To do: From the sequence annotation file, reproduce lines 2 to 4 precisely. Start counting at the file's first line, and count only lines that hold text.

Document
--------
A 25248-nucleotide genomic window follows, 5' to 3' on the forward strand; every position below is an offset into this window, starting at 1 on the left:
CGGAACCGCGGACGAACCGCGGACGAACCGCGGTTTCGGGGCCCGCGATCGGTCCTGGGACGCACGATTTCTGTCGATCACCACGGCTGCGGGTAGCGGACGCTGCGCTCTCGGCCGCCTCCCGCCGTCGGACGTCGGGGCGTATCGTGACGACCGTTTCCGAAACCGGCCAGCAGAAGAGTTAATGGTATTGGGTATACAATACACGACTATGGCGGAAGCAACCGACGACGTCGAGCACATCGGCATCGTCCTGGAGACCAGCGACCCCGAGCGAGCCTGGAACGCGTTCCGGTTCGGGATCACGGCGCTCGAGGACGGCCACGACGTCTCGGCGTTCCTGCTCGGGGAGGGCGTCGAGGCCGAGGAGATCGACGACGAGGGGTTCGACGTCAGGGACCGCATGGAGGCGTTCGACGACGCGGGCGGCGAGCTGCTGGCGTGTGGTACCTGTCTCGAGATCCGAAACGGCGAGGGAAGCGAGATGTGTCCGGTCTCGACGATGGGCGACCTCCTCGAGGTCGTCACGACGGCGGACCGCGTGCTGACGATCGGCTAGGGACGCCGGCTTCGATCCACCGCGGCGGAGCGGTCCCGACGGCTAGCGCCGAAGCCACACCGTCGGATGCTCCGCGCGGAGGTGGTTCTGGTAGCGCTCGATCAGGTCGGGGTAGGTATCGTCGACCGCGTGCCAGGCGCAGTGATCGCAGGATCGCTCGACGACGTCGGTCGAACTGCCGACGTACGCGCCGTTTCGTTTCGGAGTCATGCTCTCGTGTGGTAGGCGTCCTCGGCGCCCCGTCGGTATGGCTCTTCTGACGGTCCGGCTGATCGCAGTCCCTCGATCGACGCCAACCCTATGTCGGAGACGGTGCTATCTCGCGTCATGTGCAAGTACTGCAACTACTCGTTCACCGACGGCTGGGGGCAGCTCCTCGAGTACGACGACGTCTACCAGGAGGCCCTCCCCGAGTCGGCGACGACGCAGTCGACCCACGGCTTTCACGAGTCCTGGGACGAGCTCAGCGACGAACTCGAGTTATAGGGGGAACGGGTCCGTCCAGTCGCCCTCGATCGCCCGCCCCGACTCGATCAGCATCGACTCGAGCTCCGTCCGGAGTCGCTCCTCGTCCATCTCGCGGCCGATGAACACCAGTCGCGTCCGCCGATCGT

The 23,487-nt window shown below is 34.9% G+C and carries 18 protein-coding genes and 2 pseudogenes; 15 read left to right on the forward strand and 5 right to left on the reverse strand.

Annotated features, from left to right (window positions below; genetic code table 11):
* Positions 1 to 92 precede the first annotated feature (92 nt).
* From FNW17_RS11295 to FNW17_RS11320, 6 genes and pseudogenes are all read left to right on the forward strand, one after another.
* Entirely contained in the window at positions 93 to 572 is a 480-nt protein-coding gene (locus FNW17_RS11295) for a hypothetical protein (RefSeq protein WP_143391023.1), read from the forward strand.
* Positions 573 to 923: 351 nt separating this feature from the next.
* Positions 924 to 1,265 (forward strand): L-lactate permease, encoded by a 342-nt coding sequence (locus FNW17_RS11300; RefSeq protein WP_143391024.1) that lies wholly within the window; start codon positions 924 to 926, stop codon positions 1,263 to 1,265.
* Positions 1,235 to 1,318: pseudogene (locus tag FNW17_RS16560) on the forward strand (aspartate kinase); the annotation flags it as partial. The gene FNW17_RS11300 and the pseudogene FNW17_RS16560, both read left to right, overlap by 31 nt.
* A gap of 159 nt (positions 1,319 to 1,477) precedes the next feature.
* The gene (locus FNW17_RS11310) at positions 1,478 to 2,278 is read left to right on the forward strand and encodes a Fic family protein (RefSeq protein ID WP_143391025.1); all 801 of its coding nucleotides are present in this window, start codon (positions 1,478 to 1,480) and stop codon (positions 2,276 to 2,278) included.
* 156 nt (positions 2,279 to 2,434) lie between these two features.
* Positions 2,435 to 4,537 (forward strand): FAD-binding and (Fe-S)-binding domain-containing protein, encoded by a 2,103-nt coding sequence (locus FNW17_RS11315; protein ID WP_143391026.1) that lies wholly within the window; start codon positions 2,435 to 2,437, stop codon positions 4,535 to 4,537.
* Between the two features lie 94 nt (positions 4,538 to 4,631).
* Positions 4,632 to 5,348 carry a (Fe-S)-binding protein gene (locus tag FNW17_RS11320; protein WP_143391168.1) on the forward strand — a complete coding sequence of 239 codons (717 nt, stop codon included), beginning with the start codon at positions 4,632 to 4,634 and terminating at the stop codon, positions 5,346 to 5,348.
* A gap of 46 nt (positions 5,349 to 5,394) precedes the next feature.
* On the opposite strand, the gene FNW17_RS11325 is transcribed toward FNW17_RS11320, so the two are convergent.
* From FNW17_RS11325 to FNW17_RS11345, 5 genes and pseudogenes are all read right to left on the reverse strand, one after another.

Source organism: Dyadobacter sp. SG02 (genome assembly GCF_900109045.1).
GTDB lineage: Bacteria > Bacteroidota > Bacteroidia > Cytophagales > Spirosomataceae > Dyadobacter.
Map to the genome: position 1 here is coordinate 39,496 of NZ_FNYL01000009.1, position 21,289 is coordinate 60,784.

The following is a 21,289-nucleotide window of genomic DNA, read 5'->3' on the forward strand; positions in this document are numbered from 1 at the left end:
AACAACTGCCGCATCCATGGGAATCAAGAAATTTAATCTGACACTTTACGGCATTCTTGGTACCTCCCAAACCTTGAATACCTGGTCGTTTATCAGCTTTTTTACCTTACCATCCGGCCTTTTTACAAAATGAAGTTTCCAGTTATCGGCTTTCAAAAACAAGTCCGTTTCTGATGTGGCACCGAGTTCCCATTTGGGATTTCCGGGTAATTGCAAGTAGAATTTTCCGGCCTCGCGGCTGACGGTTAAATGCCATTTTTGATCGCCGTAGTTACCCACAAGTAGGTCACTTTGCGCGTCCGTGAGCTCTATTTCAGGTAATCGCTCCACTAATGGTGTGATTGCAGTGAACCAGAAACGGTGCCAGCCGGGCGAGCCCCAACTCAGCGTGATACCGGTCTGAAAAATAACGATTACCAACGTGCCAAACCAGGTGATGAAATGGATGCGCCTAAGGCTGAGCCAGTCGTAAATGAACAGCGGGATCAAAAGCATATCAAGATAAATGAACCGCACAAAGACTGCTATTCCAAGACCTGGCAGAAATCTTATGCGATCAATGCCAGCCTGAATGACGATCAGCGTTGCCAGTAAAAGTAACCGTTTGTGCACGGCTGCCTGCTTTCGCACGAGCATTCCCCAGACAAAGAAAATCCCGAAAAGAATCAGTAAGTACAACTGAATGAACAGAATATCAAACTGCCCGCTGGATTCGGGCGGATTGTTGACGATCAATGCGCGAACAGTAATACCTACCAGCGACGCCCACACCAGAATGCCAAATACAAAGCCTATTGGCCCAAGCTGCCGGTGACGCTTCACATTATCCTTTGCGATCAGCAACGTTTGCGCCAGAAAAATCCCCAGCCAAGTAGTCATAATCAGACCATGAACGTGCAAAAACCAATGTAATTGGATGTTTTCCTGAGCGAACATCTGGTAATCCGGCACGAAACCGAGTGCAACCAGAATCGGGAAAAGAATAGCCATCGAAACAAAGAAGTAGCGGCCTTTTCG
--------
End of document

CGGAACCGCGGACGAACCGCGGACGAACCGCGGTTTCGGGGCCCGCGATCGGTCCTGGGACGCACGATTTCTGTCGATCACCACGGCTGCGGGTAGCGGACGCTGCGCTCTCGGCCGCCTCCCGCCGTCGGACGTCGGGGCGTATCGTGACGACCGTTTCCGAAACCGGCCAGCAGAAGAGTTAATGGTATTGGGTATACAATACACGACTATGGCGGAAGCAACCGACGACGTCGAGCACATCGGCATCGTCCTGGAGACCAGCGACCCCGAGCGAGCCTGGAACGCGTTCCGGTTCGGGATCACGGCGCTCGAGGACGGCCACGACGTCTCGGCGTTCCTGCTCGGGGAGGGCGTCGAGGCCGAGGAGATCGACGACGAGGGGTTCGACGTCAGGGACCGCATGGAGGCGTTCGACGACGCGGGCGGCGAGCTGCTGGCGTGTGGTACCTGTCTCGAGATCCGAAACGGCGAGGGAAGCGAGATGTGTCCGGTCTCGACGATGGGCGACCTCCTCGAGGTCGTCACGACGGCGGACCGCGTGCTGACGATCGGCTAGGGACGCCGGCTTCGATCCACCGCGGCGGAGCGGTCCCGACGGCTAGCGCCGAAGCCACACCGTCGGATGCTCCGCGCGGAGGTGGTTCTGGTAGCGCTCGATCAGGTCGGGGTAGGTATCGTCGACCGCGTGCCAGGCGCAGTGATCGCAGGATCGCTCGACGACGTCGGTCGAACTGCCGACGTACGCGCCGTTTCGTTTCGGAGTCATGCTCTCGTGTGGTAGGCGTCCTCGGCGCCCCGTCGGTATGGCTCTTCTGACGGTCCGGCTGATCGCAGTCCCTCGATCGACGCCAACCCTATGTCGGAGACGGTGCTATCTCGCGTCATGTGCAAGTACTGCAACTACTCGTTCACCGACGGCTGGGGGCAGCTCCTCGAGTACGACGACGTCTACCAGGAGGCCCTCCCCGAGTCGGCGACGACGCAGTCGACCCACGGCTTTCACGAGTCCTGGGACGAGCTCAGCGACGAACTCGAGTTATAGGGGGAACGGGTCCGTCCAGTCGCCCTCGATCGCCCGCCCCGACTCGATCAGCATCGACTCGAGCTCCGTCCGGAGTCGCTCCTCGTCCATCTCGCGGCCGATGAACACCAGTCGCGTCCGCCGATCGT

The 23,487-nt window shown below is 34.9% G+C and carries 18 protein-coding genes and 2 pseudogenes; 15 read left to right on the forward strand and 5 right to left on the reverse strand.

Annotated features, from left to right (window positions below; genetic code table 11):